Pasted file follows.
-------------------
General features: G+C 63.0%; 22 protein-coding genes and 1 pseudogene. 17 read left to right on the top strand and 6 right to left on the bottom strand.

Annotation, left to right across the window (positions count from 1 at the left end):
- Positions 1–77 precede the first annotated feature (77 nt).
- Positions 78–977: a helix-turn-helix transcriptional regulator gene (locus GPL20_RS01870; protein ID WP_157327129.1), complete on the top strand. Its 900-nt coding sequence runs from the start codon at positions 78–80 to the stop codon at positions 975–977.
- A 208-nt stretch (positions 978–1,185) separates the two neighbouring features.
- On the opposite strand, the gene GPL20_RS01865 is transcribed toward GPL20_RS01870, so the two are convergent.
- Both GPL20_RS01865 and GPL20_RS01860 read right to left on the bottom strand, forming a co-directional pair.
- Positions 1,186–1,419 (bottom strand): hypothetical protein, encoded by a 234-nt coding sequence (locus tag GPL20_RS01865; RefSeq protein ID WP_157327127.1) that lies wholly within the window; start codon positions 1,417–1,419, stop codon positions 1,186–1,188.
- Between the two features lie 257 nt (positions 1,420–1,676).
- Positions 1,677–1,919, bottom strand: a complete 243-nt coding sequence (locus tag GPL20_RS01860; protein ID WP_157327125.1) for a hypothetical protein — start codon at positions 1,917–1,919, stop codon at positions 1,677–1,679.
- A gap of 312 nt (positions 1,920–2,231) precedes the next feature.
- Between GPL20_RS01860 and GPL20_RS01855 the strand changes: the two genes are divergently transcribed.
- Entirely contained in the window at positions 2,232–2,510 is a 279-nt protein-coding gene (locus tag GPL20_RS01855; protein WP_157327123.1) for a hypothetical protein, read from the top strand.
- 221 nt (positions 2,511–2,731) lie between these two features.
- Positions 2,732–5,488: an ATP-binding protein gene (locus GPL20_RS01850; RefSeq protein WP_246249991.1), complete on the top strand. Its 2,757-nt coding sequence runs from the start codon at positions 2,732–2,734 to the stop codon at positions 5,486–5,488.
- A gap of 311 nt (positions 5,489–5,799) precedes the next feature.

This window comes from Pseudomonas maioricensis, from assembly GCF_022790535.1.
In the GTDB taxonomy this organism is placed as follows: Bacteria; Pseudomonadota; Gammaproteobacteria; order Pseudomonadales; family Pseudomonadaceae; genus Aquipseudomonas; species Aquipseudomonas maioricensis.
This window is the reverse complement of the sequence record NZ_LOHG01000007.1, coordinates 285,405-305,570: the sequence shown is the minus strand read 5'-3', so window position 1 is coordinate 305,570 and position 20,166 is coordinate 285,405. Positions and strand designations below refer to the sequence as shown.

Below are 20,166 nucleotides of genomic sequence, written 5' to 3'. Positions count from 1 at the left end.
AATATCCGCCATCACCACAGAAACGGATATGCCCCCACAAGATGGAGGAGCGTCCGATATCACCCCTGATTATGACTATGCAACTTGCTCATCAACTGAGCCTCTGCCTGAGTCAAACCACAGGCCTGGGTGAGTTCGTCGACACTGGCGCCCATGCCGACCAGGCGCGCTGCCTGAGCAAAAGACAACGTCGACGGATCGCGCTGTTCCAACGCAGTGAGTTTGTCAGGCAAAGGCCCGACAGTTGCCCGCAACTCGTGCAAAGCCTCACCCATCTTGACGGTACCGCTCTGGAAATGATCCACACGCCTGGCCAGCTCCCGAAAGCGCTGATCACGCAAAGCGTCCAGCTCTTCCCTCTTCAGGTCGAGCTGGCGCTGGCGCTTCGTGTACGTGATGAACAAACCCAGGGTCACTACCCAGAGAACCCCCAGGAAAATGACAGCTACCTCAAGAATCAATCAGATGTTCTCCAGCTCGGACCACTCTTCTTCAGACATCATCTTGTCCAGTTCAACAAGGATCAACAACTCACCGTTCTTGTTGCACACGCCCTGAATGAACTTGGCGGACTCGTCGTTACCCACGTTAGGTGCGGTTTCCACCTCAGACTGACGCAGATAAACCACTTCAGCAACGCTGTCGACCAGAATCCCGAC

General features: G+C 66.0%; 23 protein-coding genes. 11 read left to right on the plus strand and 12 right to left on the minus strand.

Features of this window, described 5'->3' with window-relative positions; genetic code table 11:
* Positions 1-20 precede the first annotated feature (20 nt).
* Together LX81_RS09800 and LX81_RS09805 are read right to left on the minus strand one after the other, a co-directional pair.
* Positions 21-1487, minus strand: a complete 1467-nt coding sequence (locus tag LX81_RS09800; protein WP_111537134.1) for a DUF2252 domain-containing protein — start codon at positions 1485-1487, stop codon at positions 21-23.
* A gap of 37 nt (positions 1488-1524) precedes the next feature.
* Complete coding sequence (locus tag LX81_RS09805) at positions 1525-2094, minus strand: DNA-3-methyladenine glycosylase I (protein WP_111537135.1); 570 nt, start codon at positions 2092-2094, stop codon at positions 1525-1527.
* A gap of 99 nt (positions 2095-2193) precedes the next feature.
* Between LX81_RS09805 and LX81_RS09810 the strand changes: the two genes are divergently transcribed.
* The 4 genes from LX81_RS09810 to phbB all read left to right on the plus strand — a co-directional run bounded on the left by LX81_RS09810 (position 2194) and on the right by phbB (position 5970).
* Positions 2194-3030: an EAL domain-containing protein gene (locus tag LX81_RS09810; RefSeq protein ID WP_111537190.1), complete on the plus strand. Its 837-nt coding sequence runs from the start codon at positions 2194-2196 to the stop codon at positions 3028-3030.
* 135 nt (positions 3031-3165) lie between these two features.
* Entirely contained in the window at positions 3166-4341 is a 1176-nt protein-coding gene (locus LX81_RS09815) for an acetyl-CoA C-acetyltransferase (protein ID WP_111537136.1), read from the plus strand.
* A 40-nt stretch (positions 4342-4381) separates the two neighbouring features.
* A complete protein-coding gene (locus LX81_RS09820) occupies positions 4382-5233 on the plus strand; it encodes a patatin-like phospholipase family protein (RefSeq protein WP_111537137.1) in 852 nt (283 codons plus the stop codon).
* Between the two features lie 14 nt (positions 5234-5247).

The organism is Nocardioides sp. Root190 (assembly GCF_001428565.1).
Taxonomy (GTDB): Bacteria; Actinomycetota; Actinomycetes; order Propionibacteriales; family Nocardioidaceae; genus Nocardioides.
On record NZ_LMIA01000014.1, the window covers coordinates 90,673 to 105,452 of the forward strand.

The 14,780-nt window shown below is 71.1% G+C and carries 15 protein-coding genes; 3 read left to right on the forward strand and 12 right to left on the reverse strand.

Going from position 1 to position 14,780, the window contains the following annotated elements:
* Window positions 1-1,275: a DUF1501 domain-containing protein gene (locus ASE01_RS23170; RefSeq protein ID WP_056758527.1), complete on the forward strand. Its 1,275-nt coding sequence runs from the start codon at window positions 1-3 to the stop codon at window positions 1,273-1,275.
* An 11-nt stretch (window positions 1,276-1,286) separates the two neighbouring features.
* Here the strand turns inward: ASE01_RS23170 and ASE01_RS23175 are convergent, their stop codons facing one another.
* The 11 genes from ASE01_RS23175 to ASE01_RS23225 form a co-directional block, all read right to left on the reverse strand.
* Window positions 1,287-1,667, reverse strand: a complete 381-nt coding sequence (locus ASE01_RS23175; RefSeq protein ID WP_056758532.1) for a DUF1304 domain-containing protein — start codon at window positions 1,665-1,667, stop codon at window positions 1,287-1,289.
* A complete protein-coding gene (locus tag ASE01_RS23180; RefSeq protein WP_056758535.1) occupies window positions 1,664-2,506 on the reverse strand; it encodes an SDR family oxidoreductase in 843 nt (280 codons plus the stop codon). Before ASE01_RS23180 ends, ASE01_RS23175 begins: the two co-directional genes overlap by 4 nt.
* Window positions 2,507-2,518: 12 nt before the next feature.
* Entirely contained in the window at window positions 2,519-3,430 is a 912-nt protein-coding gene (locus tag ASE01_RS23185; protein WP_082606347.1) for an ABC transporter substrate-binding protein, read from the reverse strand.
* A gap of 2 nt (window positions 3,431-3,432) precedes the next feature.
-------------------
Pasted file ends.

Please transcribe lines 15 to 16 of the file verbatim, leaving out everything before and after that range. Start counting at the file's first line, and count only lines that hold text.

- Positions 2,732–5,488: an ATP-binding protein gene (locus GPL20_RS01850; RefSeq protein WP_246249991.1), complete on the top strand. Its 2,757-nt coding sequence runs from the start codon at positions 2,732–2,734 to the stop codon at positions 5,486–5,488.
- A gap of 311 nt (positions 5,489–5,799) precedes the next feature.